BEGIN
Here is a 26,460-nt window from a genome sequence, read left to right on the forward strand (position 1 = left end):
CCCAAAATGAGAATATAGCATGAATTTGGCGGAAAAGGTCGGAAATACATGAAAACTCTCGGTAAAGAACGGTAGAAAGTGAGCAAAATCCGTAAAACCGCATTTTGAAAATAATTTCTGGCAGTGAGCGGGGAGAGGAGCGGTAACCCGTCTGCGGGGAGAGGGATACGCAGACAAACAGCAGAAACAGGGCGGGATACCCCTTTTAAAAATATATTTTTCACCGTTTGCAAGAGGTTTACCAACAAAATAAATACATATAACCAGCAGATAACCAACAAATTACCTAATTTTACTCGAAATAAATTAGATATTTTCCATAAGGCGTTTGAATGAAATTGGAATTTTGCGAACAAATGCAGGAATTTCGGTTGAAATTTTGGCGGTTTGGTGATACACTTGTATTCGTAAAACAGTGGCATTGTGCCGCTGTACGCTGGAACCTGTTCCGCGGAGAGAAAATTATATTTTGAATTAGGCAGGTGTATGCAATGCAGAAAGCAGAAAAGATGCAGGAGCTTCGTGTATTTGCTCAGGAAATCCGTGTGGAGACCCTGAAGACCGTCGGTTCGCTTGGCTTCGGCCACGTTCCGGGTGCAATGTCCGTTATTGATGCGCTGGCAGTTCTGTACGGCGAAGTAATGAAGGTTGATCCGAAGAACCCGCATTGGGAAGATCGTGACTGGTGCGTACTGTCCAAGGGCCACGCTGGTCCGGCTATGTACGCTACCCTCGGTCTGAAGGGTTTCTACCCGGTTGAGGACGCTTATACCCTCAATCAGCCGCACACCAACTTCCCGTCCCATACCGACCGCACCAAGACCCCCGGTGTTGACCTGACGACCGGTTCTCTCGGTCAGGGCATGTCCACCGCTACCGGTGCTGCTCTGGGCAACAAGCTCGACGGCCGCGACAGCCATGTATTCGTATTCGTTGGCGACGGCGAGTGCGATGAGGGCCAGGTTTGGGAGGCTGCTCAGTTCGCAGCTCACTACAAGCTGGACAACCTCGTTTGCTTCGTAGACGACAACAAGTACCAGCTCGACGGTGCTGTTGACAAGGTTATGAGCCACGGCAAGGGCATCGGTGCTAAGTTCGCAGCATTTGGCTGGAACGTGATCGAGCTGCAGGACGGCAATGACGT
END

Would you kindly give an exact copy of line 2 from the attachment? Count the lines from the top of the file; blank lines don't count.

CCCAAAATGAGAATATAGCATGAATTTGGCGGAAAAGGTCGGAAATACATGAAAACTCTCGGTAAAGAACGGTAGAAAGTGAGCAAAATCCGTAAAACCGCATTTTGAAAATAATTTCTGGCAGTGAGCGGGGAGAGGAGCGGTAACCCGTCTGCGGGGAGAGGGATACGCAGACAAACAGCAGAAACAGGGCGGGATACCCCTTTTAAAAATATATTTTTCACCGTTTGCAAGAGGTTTACCAACAAAATAAATACATATAACCAGCAGATAACCAACAAATTACCTAATTTTACTCGAAATAAATTAGATATTTTCCATAAGGCGTTTGAATGAAATTGGAATTTTGCGAACAAATGCAGGAATTTCGGTTGAAATTTTGGCGGTTTGGTGATACACTTGTATTCGTAAAACAGTGGCATTGTGCCGCTGTACGCTGGAACCTGTTCCGCGGAGAGAAAATTATATTTTGAATTAGGCAGGTGTATGCAATGCAGAAAGCAGAAAAGATGCAGGAGCTTCGTGTATTTGCTCAGGAAATCCGTGTGGAGACCCTGAAGACCGTCGGTTCGCTTGGCTTCGGCCACGTTCCGGGTGCAATGTCCGTTATTGATGCGCTGGCAGTTCTGTACGGCGAAGTAATGAAGGTTGATCCGAAGAACCCGCATTGGGAAGATCGTGACTGGTGCGTACTGTCCAAGGGCCACGCTGGTCCGGCTATGTACGCTACCCTCGGTCTGAAGGGTTTCTACCCGGTTGAGGACGCTTATACCCTCAATCAGCCGCACACCAACTTCCCGTCCCATACCGACCGCACCAAGACCCCCGGTGTTGACCTGACGACCGGTTCTCTCGGTCAGGGCATGTCCACCGCTACCGGTGCTGCTCTGGGCAACAAGCTCGACGGCCGCGACAGCCATGTATTCGTATTCGTTGGCGACGGCGAGTGCGATGAGGGCCAGGTTTGGGAGGCTGCTCAGTTCGCAGCTCACTACAAGCTGGACAACCTCGTTTGCTTCGTAGACGACAACAAGTACCAGCTCGACGGTGCTGTTGACAAGGTTATGAGCCACGGCAAGGGCATCGGTGCTAAGTTCGCAGCATTTGGCTGGAACGTGATCGAGCTGCAGGACGGCAATGACGT